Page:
Tuesday, July 25, 2006

Whaling in the 115 degree Desert

Its been a month or so since my last post and how I long for lazy summer days. Since my last post, I have finished my summer Shakespeare course (Merchant of Venice, King Lear, Measure for Measure, Henry VIII, and Much Ado for those of you keeping score), and make the trek up to my folk's house in American Fork. A few things about that first:

For the first time ever, I opened my eyes to that gorgeous drive. From the low desert of Phoenix to the forest environs of Flag to the high desert and strange reds, oranges and grays of Cameron and the gaping mouth of ole Grandy herself. Page, Glen Canyon, Kanab, Mount Carmel, oh my! I would imagine that living couched between Glen Canyon, Zion’s park and only hours away from the Grand Canyon would be every cliff junkie’s dream. I love how as you drive up the 89, between Mount Carmel and the 70 turn off, a creek (pronounced in my home town of Logan, UT as “crick”) accompanies you running north for miles and miles, not to mention the grassy mountain meadows and groves. Anyway—I am glad I finally noticed that.

My parents' house was lovely. It was so nice to relax and enjoy their company. Dad took us to see Nacho Libre--a highlight to be sure. "Choncho--when you are a man...sometimes you wear stretchy pants. It's for fun."

Tina and I did something different this trip. We listened to a book on CD. Chaim Potok’s The Chosen to be precise. It was a nice experience, an enjoyable novel and a great way to pass the time. Even better—I can count it as one of my Young Adult Fiction novels in this upcoming semester’s class. I also finished Richard Russo’s Empire Falls—-a great East of Eden-esque family epic. I really enjoyed it. I love books about regular people with regular problems. It takes a talented writer to make those regular things seem important and significant—-a lot like the way that we view our own lives: the significance is in the regularity. Anyway, I recommend it, oh thou thousands of my readership. Russo is the kind of author that inspires young wannabes like me to start writing that novel that they say everybody thinks that they have in them. I actually have what I think is a pretty good idea. Just like everybody else.

Another book I have finally been able to put a significant dent in because of the marvelous invention and never tiring vocal chords of the magnificent audiobook is Herman Melville’s Moby Dick (careful not to forget the ‘r’ in Herman, lest the old coot become He-man, which is actually not a bad nickname for someone with such magnanimous prose-power—“By the Power of Great-White-Skull!”). If you have never read, or never gotten past the first chapter of Ahab’s Monomaniacal Adventure here is a brief synopsis of what to expect: one chapter of excellent, steady moving plot between four chapters of another book titled Everything You Ever Cared To Know About Whaling’s Guide For Suckers Who Thought They Were Reading Moby Dick, One of America’s Treasures. It’s some heavy stuff--seriously, if you want to learn how to decapitate a sperm whale, Melville's your man. But—again, give me an hour in the car and I can knock off a good five chapters! Ahoy me hardies!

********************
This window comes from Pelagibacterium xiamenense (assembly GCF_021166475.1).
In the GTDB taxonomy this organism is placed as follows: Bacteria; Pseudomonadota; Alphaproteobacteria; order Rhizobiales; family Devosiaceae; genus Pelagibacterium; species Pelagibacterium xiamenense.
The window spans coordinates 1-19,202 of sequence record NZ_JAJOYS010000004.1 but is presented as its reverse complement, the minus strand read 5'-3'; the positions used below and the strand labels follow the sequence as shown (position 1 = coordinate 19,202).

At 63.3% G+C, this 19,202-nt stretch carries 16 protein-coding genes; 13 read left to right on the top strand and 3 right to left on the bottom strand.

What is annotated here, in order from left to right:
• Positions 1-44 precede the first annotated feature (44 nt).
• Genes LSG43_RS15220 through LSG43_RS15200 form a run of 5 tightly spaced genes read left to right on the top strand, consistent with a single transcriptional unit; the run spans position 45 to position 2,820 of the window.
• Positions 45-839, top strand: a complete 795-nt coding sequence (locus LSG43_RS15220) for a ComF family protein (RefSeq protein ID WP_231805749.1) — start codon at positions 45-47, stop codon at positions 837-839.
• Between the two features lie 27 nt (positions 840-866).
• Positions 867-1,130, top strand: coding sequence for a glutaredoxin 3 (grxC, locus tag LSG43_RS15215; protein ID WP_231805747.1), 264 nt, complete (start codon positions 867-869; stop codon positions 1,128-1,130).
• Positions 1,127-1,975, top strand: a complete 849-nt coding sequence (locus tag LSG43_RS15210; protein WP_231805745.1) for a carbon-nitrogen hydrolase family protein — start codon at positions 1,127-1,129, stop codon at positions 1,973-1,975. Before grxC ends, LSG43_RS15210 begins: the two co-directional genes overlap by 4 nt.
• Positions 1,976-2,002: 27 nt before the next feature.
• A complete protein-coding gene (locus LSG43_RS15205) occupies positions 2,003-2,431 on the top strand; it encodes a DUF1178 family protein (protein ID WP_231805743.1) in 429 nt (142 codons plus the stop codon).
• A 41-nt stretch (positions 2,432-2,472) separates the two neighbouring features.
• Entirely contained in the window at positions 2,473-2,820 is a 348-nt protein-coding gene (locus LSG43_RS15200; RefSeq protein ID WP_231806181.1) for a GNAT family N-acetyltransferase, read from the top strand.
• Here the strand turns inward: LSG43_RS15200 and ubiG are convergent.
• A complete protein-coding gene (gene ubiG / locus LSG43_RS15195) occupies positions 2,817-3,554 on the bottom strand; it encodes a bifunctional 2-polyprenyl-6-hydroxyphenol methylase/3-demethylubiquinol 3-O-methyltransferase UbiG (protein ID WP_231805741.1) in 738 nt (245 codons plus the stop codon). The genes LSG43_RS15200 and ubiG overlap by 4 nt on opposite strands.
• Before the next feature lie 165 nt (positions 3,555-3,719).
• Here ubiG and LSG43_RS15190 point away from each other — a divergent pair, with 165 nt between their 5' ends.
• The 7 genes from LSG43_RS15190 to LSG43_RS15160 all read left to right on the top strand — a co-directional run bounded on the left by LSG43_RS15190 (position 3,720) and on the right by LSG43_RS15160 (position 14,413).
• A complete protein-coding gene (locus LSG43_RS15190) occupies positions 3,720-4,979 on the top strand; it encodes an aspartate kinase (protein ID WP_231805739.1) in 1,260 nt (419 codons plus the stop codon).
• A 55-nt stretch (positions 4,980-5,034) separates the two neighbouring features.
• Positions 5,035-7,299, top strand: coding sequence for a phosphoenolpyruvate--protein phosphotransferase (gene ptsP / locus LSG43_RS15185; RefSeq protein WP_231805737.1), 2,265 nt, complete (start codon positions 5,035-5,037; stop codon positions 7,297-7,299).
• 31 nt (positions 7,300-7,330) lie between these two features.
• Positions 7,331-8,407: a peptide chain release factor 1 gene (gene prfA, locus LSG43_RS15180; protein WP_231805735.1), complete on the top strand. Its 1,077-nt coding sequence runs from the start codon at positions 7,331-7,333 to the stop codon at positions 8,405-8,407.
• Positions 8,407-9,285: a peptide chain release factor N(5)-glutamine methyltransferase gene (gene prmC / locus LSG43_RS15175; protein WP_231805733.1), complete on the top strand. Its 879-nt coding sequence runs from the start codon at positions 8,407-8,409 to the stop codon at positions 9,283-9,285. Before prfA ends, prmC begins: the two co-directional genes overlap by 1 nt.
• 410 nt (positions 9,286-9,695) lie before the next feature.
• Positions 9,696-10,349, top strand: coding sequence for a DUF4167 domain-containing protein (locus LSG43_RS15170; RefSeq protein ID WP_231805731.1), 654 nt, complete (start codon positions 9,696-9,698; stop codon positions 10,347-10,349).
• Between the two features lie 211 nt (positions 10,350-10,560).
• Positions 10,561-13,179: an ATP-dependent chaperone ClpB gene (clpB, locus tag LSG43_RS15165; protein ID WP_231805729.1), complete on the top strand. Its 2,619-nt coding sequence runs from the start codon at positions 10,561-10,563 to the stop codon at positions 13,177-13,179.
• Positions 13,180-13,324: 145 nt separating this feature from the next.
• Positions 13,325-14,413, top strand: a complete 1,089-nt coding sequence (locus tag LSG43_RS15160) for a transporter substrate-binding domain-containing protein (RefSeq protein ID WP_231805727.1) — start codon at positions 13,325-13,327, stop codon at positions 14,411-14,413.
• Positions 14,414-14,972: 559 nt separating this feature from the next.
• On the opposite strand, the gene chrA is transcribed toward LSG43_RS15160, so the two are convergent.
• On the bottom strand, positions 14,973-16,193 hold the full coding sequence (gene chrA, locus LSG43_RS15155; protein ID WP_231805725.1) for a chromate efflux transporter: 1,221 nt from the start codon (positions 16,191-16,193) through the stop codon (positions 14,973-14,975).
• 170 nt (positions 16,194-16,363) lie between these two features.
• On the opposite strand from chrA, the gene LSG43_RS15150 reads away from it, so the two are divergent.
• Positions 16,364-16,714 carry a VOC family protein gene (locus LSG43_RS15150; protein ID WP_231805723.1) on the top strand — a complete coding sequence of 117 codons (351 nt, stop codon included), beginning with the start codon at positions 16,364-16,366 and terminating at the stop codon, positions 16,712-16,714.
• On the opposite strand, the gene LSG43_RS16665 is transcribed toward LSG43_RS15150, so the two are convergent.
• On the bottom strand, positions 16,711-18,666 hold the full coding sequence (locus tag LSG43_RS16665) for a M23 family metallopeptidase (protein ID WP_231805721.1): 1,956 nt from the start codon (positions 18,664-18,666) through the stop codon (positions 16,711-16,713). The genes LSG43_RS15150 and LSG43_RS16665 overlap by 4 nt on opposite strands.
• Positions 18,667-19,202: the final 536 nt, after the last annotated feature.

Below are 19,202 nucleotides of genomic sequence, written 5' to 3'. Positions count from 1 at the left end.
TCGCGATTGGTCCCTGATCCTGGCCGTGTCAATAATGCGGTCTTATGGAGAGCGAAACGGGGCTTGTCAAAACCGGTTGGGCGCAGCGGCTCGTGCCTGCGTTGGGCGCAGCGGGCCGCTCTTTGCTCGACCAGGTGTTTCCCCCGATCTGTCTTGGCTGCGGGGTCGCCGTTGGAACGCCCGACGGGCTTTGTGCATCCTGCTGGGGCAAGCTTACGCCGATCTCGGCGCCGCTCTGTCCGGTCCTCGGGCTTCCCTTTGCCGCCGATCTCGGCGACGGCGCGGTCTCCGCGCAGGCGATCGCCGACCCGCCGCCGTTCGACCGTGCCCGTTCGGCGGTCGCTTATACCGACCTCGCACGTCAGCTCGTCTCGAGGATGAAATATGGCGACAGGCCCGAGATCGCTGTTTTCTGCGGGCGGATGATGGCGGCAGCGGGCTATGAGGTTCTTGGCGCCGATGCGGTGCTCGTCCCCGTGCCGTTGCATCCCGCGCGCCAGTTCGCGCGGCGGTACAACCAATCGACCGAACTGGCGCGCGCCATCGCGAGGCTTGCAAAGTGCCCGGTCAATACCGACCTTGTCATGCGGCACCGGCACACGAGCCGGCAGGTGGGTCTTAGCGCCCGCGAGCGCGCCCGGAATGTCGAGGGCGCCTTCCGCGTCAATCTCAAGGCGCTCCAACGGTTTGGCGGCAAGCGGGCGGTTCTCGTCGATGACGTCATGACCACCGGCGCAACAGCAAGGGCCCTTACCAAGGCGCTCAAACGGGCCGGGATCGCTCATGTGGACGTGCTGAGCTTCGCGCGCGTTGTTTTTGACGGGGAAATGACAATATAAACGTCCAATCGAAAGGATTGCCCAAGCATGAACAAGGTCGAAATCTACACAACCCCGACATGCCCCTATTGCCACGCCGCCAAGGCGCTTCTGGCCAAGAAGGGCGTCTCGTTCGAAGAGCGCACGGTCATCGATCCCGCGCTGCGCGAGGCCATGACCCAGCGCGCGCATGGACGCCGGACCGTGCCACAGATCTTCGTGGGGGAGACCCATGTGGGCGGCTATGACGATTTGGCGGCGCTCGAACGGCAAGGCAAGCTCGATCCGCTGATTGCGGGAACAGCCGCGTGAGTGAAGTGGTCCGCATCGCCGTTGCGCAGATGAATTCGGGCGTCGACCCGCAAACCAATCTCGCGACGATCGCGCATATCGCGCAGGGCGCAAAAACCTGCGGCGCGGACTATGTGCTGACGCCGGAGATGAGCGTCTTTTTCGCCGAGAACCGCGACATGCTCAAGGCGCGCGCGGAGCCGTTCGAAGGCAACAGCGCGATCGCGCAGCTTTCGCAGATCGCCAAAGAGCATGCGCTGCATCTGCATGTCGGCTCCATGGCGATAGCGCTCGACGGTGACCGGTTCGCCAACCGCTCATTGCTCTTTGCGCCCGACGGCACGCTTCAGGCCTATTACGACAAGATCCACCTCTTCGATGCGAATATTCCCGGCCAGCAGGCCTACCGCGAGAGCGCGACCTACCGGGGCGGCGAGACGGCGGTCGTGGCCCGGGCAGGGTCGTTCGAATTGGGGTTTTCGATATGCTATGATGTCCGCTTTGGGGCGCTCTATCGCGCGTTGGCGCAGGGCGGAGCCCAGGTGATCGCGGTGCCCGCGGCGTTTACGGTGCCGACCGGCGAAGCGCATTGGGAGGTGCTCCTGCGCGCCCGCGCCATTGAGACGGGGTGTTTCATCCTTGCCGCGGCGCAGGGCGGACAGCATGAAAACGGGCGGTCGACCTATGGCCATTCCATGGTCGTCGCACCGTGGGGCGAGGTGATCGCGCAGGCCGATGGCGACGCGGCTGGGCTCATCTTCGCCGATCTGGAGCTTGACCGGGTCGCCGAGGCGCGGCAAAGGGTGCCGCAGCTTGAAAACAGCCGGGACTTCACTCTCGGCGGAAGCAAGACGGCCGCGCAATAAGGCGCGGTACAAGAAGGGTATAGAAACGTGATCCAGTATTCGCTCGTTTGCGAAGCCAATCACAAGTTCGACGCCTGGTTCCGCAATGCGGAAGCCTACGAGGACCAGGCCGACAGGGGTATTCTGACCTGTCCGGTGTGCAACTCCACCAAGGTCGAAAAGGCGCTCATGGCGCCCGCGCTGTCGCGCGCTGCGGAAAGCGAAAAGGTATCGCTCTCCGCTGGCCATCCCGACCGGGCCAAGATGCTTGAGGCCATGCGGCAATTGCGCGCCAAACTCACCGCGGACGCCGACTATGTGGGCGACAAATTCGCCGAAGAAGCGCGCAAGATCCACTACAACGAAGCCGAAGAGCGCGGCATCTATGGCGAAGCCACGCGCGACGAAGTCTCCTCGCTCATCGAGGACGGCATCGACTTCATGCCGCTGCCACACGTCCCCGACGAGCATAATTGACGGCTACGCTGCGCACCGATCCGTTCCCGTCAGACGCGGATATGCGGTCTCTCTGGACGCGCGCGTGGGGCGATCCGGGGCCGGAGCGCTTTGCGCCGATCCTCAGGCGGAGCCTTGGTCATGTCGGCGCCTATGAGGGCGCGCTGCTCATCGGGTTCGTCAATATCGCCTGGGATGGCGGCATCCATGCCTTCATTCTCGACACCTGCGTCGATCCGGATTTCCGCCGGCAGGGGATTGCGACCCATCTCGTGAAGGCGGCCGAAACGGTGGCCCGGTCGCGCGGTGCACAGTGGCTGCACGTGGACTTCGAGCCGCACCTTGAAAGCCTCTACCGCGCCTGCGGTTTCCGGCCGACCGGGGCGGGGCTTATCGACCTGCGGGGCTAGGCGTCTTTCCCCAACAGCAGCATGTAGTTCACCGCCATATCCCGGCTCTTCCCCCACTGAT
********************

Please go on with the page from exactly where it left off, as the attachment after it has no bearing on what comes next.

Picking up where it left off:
In other news, I am back to the grind of the grad school pursuit. I have narrowed my search to 10 or 12 schools and am feeling pretty good about my choices. The kicker becomes this whole GRE thing. I have good grades: a 4.0 over the last two years at ASU of my English and ed. studies, I think that I have a fairly decent writing sample and the ability to write decent personal statements—but that dang GRE! Why must it reveal my averageness when I have done so much to cover it up!? I bit the bullet and have been taking a $400 dollar prep course. As soon as I can actually talk myself out of my deranged osmosis-will-suffice study habits, I may actually make some good use of the money spent there.

Also of summer importance: the Rentals and Ozma—-two of the greatest summer bands of my youth have reunited and are touring the country together playing such favorites as Eponine (yeah, I know that is an ’03 clip, but such editing and sound quality!) and I Just Threw Out the Love of My Dreams (I know, not good editing OR sound quality—but that’s Rachel Haden and she is singing one of my favorite songs of all time with the heart and soul of Weezer, one Matt Sharp [parenthesis within a parenthesis—-yeah! See my "What Happened to Weezer" article--this blog's first post]). Ozma reminds me of being married with no kids which meant still being a kid which was fun but seems so long ago. For me they are the perfect punk-pop band--different from Weezer becasue when I first met them they were just kids. Plus, who wouldn't love a band who write songs about Back to the Future, Zelda, Natalie Portman and cover the Tetris theme? The Rentals remind me of being 18 and being a kid but feeling like an adult—-like I knew everything. Matt Sharp was always the funnest thing about seeing Weezer play. Both are great bands: if they come to your town you should go so you can tell me about it because they are coming here on a Sunday!

1 comment:

  1. Only 115 degrees? Pshaw, that's spring weather lad.

    Oh, by the way I enjoyed the hyperlinks.

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